The best way to diagnose hypothyroidism is not with a blood test. When thyroid levels get low, the appropriately trained clinician will discern this by doing an extensive history and physical exam. One of my medical school instructors called this the MAN scan. These are rarely done anymore as younger physicians hack their way through medicine depending on technology to replace the physical interface required to practice good medicine.
Once I started noticing the dramatic before/after changes with my protocols, I started documenting this for two reasons. One, was to keep myself honest. My philosophy is that if you’re not getting better, I should not be getting paid. I often refused payment for this reason. Secondly, I wanted to have objective evidence validating or invalidating the efficacy of my treatment protocols. Detractors can spit ad hominems, however, at the end of the day it’s about what you can prove using objective measures. No need to argue whether you’re an apple tree. Grow apples.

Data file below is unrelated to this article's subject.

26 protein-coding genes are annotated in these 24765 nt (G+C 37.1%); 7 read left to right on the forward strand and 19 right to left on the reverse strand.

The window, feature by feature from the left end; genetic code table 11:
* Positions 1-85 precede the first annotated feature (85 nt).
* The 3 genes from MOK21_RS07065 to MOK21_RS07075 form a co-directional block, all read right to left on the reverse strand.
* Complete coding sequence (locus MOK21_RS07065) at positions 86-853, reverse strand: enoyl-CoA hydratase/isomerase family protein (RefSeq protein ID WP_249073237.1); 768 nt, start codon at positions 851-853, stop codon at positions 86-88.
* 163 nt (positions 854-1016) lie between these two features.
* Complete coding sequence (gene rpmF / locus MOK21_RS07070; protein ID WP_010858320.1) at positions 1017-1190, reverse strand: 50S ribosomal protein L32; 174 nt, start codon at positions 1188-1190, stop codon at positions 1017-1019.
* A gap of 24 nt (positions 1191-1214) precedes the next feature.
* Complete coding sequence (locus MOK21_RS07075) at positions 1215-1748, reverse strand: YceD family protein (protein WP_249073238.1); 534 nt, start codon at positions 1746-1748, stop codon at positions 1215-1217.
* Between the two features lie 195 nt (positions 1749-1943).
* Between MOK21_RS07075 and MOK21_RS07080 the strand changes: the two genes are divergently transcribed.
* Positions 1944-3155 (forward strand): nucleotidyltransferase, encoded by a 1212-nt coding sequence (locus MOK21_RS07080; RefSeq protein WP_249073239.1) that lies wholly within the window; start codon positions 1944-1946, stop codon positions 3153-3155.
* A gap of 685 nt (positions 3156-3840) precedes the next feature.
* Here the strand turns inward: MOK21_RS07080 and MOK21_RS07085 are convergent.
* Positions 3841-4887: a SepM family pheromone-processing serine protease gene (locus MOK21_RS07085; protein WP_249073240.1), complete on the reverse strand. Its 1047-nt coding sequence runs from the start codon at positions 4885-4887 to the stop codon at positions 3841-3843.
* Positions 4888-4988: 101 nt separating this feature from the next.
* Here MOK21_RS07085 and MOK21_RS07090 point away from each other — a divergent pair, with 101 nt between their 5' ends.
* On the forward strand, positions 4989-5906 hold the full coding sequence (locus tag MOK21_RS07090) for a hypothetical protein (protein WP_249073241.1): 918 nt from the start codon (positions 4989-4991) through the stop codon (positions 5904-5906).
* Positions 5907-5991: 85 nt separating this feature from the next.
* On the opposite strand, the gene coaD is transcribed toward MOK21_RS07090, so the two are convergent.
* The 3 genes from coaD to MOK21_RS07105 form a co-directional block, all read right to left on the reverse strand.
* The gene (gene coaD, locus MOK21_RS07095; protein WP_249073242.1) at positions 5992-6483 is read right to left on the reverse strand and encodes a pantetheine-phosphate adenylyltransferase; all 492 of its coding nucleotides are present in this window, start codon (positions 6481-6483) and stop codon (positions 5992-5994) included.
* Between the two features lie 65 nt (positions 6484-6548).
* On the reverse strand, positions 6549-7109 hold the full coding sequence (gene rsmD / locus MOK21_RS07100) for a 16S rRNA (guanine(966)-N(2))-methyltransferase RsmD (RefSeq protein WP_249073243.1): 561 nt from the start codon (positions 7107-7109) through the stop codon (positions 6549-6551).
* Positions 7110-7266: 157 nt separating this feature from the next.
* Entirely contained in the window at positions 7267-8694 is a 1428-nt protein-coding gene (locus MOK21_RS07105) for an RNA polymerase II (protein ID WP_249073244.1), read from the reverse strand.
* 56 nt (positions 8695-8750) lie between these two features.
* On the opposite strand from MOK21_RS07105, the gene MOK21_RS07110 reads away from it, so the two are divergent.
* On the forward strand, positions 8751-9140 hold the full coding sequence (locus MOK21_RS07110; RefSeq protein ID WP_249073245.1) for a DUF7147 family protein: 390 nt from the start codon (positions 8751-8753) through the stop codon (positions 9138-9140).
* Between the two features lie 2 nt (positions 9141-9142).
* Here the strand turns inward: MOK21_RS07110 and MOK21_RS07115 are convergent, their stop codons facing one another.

The old endocrinology literature teaches us the physical manifestations of hypothyroidism. After studying these books, I started looking for the body’s signals that thyroid levels were inadequate. This book compiles pictures of those physical manifestations along with brief physiologic editorials. For beginners, this is an easy way to quickly learn how to make the physical diagnosis of hypothyroidism. For seasoned clinicians, this is a great “Show and tell” to validate to patients that, although their thyroid blood tests are interpreted as “normal”, their body is saying something different. The book Hypothyroidism Type 2 by Mark Starr M.D. is a great companion to this book.